Yuba County supervisors approved an urgency ordinance this week that lays out where camping and storage of personal property is prohibited in the unincorporated parts of the county.
Officials say the ordinance provides another tool for enforcement, particularly in the Yuba-Sutter area’s river bottoms where some encampments pose risks to levee safety and large amounts of debris threaten to pollute waterways during high water events.
“We as a county are not going to tolerate the destruction of all of our hard work. These people are destroying half a billion dollars’ worth of levees, and we have to stop it for the sake of public safety,” said Supervisor Andy Vasquez. “We have to take pride in our community. This ordinance is not for any particular resident, it’s for the entire population within the county who have spent their money and worked hard to make the county a better place to live.”
The Yuba County Board of Supervisors unanimously supported the urgency ordinance, which went into effect immediately after it was approved at Tuesday’s meeting. Code Enforcement Manager Jeremy Strang said the ordinance not only puts into place reasonable regulations for dispersed camping and personal property storage, it provides his department, as well as the Yuba County Sheriff’s Office, with some teeth when it comes to cleaning up public places that are experiencing blight.
The county airport has run into some issues with unauthorized campers staying or storing personal belongings in an area that is prohibited by the Federal Aviation Administration. Another big push for the ordinance was to clean up public land in the river bottoms area, where scattered homeless encampments have popped up over the years and along area levees where degradation caused by human activity has been reported.
“Because regional reservoirs can cause sudden and quick-moving changes in water elevation, proactive enforcement of this ordinance will facilitate the relocation of individuals that have established camps within our waterways,” Strang said. “This type of proactive enforcement will also provide an additional layer of safety for our first responders, who put their lives in harm’s way to evacuate from or perform rescues in encampments dangerously situated within our waterways.”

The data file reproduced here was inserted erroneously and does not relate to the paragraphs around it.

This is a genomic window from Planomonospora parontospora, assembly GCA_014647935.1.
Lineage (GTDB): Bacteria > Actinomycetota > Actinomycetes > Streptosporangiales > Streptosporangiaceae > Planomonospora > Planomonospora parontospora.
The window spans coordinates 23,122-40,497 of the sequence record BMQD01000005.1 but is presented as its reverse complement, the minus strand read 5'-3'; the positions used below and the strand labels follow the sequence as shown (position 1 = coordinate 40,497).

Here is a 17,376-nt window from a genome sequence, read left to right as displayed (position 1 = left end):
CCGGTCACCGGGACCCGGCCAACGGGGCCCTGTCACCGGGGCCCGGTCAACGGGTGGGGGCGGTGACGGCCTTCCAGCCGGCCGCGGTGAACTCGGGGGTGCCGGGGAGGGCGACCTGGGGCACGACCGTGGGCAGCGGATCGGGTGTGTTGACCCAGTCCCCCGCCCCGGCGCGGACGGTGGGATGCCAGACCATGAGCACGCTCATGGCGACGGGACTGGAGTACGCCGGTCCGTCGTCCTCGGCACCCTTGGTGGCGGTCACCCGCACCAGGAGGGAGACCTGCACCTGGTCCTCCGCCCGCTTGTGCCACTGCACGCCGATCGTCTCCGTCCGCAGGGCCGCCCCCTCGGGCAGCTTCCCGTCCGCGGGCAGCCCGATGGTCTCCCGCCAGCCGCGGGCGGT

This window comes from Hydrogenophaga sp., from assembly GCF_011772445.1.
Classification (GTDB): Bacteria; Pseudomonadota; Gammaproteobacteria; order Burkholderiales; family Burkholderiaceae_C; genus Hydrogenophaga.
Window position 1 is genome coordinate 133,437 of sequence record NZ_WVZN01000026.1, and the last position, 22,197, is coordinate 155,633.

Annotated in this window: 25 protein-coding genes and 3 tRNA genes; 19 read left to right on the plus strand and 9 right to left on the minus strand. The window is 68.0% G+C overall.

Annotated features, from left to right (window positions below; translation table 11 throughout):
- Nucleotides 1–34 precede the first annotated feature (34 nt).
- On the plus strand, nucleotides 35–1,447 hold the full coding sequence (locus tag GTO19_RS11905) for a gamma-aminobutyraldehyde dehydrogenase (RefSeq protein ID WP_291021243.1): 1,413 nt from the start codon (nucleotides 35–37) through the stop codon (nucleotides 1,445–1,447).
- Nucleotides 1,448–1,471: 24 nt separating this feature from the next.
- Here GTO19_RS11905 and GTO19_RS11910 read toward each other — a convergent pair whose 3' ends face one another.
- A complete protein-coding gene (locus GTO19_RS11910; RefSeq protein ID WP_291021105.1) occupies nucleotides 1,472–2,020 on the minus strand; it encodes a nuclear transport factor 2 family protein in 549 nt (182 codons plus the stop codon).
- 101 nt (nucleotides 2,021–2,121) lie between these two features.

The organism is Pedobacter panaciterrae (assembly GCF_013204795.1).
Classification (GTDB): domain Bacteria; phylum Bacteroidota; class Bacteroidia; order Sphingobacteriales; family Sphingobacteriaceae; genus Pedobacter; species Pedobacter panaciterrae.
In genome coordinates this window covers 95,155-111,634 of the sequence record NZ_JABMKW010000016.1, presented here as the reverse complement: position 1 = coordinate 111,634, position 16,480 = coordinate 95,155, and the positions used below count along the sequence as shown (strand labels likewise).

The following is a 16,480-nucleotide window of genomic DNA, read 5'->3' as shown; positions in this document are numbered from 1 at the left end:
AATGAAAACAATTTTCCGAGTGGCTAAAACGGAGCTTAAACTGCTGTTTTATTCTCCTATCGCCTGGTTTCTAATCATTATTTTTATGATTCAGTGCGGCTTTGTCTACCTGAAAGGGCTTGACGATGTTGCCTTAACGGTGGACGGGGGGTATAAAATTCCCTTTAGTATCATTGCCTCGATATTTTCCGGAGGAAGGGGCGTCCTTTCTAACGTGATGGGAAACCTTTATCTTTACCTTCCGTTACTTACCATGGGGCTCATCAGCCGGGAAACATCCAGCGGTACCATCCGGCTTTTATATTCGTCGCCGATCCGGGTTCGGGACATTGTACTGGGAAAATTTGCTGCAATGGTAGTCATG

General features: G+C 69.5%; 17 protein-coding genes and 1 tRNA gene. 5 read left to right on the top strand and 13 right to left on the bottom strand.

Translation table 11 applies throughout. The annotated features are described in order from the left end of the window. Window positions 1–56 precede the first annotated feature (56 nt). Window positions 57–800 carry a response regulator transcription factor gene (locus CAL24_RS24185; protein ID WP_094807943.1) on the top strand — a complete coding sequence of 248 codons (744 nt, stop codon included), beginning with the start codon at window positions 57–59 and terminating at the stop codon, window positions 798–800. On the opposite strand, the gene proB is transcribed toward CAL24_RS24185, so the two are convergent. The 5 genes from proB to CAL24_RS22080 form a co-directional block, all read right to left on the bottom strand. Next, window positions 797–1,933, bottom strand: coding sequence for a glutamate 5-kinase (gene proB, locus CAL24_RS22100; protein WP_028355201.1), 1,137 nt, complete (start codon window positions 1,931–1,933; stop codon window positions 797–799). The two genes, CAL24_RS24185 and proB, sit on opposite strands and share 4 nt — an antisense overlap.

Allen Holcomb, a Yuba County resident who has been homeless for a little over two years, questioned the legality of the ordinance, saying courts have given rights to homeless individuals over the years to prevent them from being punished for not having somewhere to live.
“I don’t believe the ordinance is going to solve the issue. Being homeless is hard and not something many of us want to be experiencing,” Holcomb said.
Jurisdictions across the West Coast have been reluctant to establish such ordinances prohibiting camping since 2018 after the Ninth Circuit Court of Appeals ruled that homeless individuals cannot be punished for sleeping outside on public property in the absence of adequate alternatives.
Yuba County Counsel Michael Ciccozzi said the main distinction from the federal court’s ruling is that the local ordinance is not based on a person’s status and that the restrictions it establishes regulate camping and storage of personal property by limiting the times and places such activities may occur, as opposed to prohibiting camping in any public place at any time.
“Our ordinance does not go that far, but rather designates certain public areas (and all private property absent the owner’s consent) where the activities of camping and storage of personal property may not occur,” Ciccozzi said.
He said the federal court’s ruling does not suggest that jurisdictions with insufficient shelter can never criminalize the act of sleeping outside. Another legal precedent that backs Yuba County’s ordinance, he said, is the California Supreme Court’s decision to uphold an ordinance in 1995 banning camping and the storage of personal property in public areas in the city of Santa Ana. The Supreme Court has been petitioned to look at the Ninth Circuit Court’s decision to clear up some of the confusion many jurisdictions are dealing with since the ruling.
“Our goal is not to punish anyone, but rather to protect the public health and safety by regulating activities that can be injurious to the health and welfare of all members of the community,” Ciccozzi said.
Strang said the ordinance establishes a level of consistency when it comes to enforcement by implementing notice requirements and an informal hearing process. His office will provide individuals in violation of the ordinance at least 48-hour notice before any enforcement actions are taken.
The informal hearing process also allows the individual whose property has been seized to appeal the decision with a sheriff’s deputy or Code Enforcement officer within 90 days before the property is destroyed or disposed of. While there are some fees associated with moving and storage of the property, the owner of the property does have the ability to apply for a fee waiver.
“I think this is an important step to adding one more tool to make sure everybody is safe from certain things like health and safety issues and other issues that can occur along our levees,” Strang said.
Now that Yuba County has taken action, its counterpart across the river is considering a similar ordinance.
“Sutter County has a draft ordinance planned to appear on next Tuesday’s agenda,” said Sutter County Public Information Officer Chuck Smith. “The ordinance was drafted with the intention that Yuba and Sutter counties, and the cities within each county, would have the same rules regarding activity on public property.”